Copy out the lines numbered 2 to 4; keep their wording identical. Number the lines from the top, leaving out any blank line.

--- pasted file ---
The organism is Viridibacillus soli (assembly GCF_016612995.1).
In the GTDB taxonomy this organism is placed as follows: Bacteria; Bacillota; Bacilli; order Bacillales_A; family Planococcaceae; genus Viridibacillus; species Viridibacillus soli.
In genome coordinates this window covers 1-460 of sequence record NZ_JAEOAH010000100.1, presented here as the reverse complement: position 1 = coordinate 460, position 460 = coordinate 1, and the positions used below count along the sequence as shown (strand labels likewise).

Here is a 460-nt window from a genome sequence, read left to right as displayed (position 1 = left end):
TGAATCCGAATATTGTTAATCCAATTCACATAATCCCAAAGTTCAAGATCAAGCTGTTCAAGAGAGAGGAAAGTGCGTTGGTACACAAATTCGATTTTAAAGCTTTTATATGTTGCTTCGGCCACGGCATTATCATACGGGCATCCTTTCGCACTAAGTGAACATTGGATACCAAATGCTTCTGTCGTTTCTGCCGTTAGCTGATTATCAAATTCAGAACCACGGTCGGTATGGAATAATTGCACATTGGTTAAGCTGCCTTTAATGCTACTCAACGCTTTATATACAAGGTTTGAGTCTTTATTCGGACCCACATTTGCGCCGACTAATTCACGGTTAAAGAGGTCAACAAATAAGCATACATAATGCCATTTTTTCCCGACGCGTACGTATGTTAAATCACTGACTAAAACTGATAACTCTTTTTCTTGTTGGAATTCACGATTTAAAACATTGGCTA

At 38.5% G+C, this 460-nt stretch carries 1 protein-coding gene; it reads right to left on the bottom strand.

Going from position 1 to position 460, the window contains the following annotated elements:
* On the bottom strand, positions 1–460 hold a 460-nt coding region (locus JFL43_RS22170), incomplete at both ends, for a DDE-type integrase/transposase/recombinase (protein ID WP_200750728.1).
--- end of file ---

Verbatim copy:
In the GTDB taxonomy this organism is placed as follows: Bacteria; Bacillota; Bacilli; order Bacillales_A; family Planococcaceae; genus Viridibacillus; species Viridibacillus soli.
In genome coordinates this window covers 1-460 of sequence record NZ_JAEOAH010000100.1, presented here as the reverse complement: position 1 = coordinate 460, position 460 = coordinate 1, and the positions used below count along the sequence as shown (strand labels likewise).

Here is a 460-nt window from a genome sequence, read left to right as displayed (position 1 = left end):